The cache is reset only when booting to Safe Mode, but not Safe Mode with Networking, or by running the command: VTPInfo.exe /ResetVTPCache. McAfee can also reset the cache via the DAT, when needed. Immediately following the cache reset, a user might experience a brief period of slow performance.

Trust Failures
A trust failure sees a validation check that results in "untrusted" when the expected result was "trusted."

  • A McAfee process has been injected by a third party. We do not trust the third party, so the process fails a validation check. 
  • A Microsoft catalog signed file has invalid signing information so it can't be verified, and fails to be loaded by a McAfee process. 
  • A valid DLL file was cached as "untrusted" incorrectly, and subsequent attempts to load it are denied. 
All these examples can cause the affected McAfee process to fail, such as not loading properly, or not performing its expected duties properly. These failures occur because of our own security mechanism (AAC), denying access to untrusted code.

How we use Access Protection or Arbitrary Access Control:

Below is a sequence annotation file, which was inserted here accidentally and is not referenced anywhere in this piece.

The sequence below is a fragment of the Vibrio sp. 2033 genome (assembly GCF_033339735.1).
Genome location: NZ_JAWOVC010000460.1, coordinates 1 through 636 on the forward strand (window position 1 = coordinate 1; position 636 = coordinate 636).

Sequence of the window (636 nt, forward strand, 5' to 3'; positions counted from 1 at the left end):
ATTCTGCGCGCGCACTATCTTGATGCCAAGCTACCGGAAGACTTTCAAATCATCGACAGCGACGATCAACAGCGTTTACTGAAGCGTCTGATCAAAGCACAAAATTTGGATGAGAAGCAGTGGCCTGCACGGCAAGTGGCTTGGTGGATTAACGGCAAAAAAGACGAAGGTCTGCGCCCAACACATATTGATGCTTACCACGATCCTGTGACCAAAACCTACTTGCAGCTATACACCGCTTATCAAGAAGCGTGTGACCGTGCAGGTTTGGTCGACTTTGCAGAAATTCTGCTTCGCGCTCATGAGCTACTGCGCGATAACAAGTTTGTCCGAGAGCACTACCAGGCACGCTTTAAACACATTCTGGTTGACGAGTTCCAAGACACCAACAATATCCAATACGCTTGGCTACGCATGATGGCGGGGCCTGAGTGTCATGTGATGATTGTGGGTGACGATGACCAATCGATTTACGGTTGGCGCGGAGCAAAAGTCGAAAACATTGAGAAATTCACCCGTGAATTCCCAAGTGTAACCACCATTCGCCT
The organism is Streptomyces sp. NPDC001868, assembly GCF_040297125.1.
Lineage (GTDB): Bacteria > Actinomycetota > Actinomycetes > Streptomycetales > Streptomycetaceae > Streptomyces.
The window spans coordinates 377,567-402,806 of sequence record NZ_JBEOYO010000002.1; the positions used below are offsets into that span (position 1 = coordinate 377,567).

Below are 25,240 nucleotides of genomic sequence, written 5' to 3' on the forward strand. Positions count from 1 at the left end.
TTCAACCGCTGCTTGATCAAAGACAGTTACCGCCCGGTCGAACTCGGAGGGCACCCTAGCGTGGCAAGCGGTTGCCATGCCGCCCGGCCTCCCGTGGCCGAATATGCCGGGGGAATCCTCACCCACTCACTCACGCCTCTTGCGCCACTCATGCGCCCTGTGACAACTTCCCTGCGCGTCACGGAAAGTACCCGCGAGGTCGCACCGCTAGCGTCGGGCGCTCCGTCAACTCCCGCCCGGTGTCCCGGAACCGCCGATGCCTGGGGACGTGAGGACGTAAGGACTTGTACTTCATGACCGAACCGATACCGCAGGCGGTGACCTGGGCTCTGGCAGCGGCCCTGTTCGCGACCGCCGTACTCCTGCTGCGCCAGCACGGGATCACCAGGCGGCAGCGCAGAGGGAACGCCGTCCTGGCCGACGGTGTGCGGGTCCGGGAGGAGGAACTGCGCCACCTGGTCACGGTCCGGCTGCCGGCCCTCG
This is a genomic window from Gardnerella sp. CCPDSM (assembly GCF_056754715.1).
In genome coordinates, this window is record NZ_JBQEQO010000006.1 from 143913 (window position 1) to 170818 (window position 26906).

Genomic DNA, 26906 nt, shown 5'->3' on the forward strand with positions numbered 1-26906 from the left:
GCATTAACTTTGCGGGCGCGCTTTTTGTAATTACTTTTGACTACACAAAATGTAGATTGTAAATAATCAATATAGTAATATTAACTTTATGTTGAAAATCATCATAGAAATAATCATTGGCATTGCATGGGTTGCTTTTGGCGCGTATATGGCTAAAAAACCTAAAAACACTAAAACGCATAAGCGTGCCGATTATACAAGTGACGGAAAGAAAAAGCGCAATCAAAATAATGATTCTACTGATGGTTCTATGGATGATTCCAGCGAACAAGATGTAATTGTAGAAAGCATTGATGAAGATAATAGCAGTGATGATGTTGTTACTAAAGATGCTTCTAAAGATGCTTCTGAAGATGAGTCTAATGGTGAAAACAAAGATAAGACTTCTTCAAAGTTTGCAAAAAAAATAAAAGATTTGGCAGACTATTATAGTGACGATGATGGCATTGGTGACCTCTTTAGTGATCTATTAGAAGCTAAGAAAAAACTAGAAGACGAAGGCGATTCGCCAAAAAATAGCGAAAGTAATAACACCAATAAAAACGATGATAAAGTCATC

Access Protection was replaced by Arbitrary Access Control. This technology operates from the Windows kernel. It can block access to objects, such as network, file, registry, and process objects. The feature is driven by a set of rules to determine what to block and what to allow. Rules describe "bad" or "unsafe" behaviors that must be blocked or denied. Many of the rules are under your control, exposed in the User Interface or ePolicy Orchestrator (ePO) policies. Some rules that are not exposed yet are still in effect – we consider those rules critical to the operational health of the product. Rules that we expose for you can be enabled or disabled, set to report only, or modified to add other processes to protect or protect against, or to exclude so we no longer block a certain process from violating the rule. We also allow you to create your own behavior-blocking rules, making this feature one of the most powerful tools at your disposal, to secure your environment.